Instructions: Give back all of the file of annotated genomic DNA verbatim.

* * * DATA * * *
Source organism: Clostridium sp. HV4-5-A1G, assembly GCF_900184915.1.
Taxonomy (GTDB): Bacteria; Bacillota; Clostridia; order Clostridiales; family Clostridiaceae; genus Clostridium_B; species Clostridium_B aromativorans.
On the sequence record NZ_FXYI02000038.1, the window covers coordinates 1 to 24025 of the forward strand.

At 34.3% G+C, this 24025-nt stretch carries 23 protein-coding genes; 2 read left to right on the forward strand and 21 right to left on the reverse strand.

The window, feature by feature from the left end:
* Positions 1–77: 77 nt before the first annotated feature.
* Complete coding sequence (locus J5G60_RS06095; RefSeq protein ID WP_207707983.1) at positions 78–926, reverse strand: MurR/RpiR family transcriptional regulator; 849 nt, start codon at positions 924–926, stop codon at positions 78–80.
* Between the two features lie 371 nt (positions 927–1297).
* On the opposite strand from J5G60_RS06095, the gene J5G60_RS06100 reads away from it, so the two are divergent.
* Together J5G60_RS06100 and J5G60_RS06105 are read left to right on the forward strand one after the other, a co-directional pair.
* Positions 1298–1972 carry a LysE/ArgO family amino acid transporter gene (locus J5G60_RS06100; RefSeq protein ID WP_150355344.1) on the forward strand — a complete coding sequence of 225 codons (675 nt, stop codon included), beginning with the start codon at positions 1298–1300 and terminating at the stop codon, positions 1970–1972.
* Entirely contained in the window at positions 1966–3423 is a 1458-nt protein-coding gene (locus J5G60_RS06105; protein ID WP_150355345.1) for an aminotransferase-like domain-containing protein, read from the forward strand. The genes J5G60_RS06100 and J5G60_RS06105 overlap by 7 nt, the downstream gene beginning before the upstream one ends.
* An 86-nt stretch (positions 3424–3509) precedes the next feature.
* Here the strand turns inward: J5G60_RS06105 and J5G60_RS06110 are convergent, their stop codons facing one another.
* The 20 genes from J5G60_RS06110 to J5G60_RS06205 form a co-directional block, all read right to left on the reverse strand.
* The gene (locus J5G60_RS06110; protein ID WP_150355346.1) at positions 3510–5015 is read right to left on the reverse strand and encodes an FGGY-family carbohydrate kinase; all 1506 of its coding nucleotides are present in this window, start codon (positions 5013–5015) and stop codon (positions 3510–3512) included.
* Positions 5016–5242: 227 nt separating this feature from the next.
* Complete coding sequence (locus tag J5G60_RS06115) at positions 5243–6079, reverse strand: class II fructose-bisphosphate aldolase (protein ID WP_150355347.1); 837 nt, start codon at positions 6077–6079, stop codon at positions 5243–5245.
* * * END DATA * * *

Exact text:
Source organism: Clostridium sp. HV4-5-A1G, assembly GCF_900184915.1.
Taxonomy (GTDB): Bacteria; Bacillota; Clostridia; order Clostridiales; family Clostridiaceae; genus Clostridium_B; species Clostridium_B aromativorans.
On the sequence record NZ_FXYI02000038.1, the window covers coordinates 1 to 24025 of the forward strand.

At 34.3% G+C, this 24025-nt stretch carries 23 protein-coding genes; 2 read left to right on the forward strand and 21 right to left on the reverse strand.

The window, feature by feature from the left end:
* Positions 1–77: 77 nt before the first annotated feature.
* Complete coding sequence (locus J5G60_RS06095; RefSeq protein ID WP_207707983.1) at positions 78–926, reverse strand: MurR/RpiR family transcriptional regulator; 849 nt, start codon at positions 924–926, stop codon at positions 78–80.
* Between the two features lie 371 nt (positions 927–1297).
* On the opposite strand from J5G60_RS06095, the gene J5G60_RS06100 reads away from it, so the two are divergent.
* Together J5G60_RS06100 and J5G60_RS06105 are read left to right on the forward strand one after the other, a co-directional pair.
* Positions 1298–1972 carry a LysE/ArgO family amino acid transporter gene (locus J5G60_RS06100; RefSeq protein ID WP_150355344.1) on the forward strand — a complete coding sequence of 225 codons (675 nt, stop codon included), beginning with the start codon at positions 1298–1300 and terminating at the stop codon, positions 1970–1972.
* Entirely contained in the window at positions 1966–3423 is a 1458-nt protein-coding gene (locus J5G60_RS06105; protein ID WP_150355345.1) for an aminotransferase-like domain-containing protein, read from the forward strand. The genes J5G60_RS06100 and J5G60_RS06105 overlap by 7 nt, the downstream gene beginning before the upstream one ends.
* An 86-nt stretch (positions 3424–3509) precedes the next feature.
* Here the strand turns inward: J5G60_RS06105 and J5G60_RS06110 are convergent, their stop codons facing one another.
* The 20 genes from J5G60_RS06110 to J5G60_RS06205 form a co-directional block, all read right to left on the reverse strand.
* The gene (locus J5G60_RS06110; protein ID WP_150355346.1) at positions 3510–5015 is read right to left on the reverse strand and encodes an FGGY-family carbohydrate kinase; all 1506 of its coding nucleotides are present in this window, start codon (positions 5013–5015) and stop codon (positions 3510–3512) included.
* Positions 5016–5242: 227 nt separating this feature from the next.
* Complete coding sequence (locus tag J5G60_RS06115) at positions 5243–6079, reverse strand: class II fructose-bisphosphate aldolase (protein ID WP_150355347.1); 837 nt, start codon at positions 6077–6079, stop codon at positions 5243–5245.